By Aly Tamboura
The men had assembled a stage in an old industrial prison warehouse and proudly stood on its steps when they received certificates for completing the Career
Technical Education (CTE) Construction Laborers Course. The program gives incarcerated men job skills aimed toward landing them employment upon completion of their prison terms.
The nine graduates participated in a six-month program that teaches prisoners OSHA safety and construction procedures, with a focus on concrete technology, according to the instructor, Greg Venegas.
“Sometimes it’s a challenge to get the men to recognize the importance of what they are learning. The program is connecting them to a good future,” said Venegas, who has been instructing the class since February.
In addition to providing job training, the graduates also gain an expense-paid entrance into L.I.U.N.A Laborers International, a year’s paid dues, along with a set of hand tools — all ofwhich are provided by CTE at no expense to the graduates.
“I’ve been in the construction trades most of my life,” said one of the graduates, Phil Budweiser. He acknowledged the benefi ts of being in the laborers’ union, which offers workers health, dental and retirement benefits.
The program is part of the California Prison Industry Authority’s (PIA) commitment to reduce California’s recidivism rate, which is currently 54.3 percent, due partly to innovative employment training programs.
“This program has a 7.1 percentrecidivism rate, which is the lowest in the nation,” Rusty Bechtold, an administrator with PIA Workforce Development Branch, told the graduates.
The program’s significant reduction in recidivism is congruous with another impressive fact: The program is active in 14 California prisons, with 70 percent of the participants being women.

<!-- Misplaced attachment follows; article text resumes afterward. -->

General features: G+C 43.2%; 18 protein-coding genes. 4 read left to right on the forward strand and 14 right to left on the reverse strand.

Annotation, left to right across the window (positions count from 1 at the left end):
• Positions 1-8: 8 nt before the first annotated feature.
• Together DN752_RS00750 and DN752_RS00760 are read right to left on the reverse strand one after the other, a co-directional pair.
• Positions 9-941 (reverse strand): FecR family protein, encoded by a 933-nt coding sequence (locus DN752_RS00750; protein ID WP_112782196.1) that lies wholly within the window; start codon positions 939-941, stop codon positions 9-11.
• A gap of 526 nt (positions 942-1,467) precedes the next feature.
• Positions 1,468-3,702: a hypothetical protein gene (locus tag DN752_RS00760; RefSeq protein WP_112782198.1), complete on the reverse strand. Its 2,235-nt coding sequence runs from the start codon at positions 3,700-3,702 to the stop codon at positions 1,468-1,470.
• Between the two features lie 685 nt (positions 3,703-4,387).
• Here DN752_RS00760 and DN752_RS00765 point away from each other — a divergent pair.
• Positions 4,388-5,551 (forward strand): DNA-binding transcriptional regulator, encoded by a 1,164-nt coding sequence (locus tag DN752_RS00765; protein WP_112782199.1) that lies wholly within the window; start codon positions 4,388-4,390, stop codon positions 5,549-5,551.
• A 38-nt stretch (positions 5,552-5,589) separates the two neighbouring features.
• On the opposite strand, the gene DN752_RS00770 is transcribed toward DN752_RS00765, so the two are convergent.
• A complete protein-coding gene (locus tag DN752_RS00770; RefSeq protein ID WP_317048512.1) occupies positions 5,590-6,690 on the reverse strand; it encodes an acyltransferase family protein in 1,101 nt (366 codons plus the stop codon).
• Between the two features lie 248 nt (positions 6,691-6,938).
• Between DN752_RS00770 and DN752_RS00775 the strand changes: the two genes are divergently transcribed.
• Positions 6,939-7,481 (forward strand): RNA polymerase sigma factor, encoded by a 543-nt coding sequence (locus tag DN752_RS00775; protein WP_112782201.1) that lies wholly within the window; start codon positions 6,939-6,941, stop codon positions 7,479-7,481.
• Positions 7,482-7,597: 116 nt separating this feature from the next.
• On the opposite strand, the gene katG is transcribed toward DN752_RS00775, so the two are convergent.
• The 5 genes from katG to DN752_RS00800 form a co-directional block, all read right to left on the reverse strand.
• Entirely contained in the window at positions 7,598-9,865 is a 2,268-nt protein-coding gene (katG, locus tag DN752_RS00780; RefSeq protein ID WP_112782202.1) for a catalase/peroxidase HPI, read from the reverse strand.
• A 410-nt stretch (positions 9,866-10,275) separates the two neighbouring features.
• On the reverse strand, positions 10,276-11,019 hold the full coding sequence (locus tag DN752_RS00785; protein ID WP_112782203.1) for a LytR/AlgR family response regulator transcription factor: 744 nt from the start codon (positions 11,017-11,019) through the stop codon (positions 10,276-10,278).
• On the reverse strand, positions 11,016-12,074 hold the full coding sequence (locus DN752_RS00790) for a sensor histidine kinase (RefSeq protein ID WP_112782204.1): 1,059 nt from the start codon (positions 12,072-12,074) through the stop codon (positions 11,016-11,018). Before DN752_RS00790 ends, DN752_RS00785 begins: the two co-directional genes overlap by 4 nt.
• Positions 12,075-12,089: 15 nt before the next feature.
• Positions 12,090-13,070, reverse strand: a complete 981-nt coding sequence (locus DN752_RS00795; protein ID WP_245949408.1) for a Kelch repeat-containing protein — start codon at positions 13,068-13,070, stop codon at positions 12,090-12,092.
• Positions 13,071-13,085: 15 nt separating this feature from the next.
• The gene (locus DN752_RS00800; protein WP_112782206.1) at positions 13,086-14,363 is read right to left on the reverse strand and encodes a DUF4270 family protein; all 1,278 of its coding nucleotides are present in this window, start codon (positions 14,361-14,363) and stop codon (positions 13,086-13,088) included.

Despite construction labor being a male-dominated profession, graduate Lucious Jackson remarked, “I have learned to receive instruction from a supervisor and how to get along with co-workers from all walks of life as we worked together to meet the same goal: to successfully complete the project.”
One of the class projects was building forms and pouring small practice squares of concrete adjacent to the warehouse, which provided the men practice in concrete fi nishing. The Nine Men Complete CTE Course To Prep Them for Jobs After Parole graduates also refurbished the old San Quentin printing shop, transforming it into a modern computer coding class that is another innovative project taken on by PIA/CTE to prepare prisoners for employment.
The laborers’ program began eight years ago when PIA began building modular buildings and decided to train prisoners to pour concrete slab foundations and install the buildings. This led to a partnership with the labor union, which assisted in training prisoners in construction, according to Bechtold.
The next recently approved project for the program participants will be removing and replacing a large swath of concrete in front of the computer coding classroom, according to Venegas.
Indeed, there is no shortage of opportunities for the program with San Quentin’s aging infrastructure needing many upgrades and repairs.
Those who are interested in participation can request a job application from PIA and submit it to Mr. Laredo. The criteria for entering the program are possessing a high school diploma or GED and a parole date.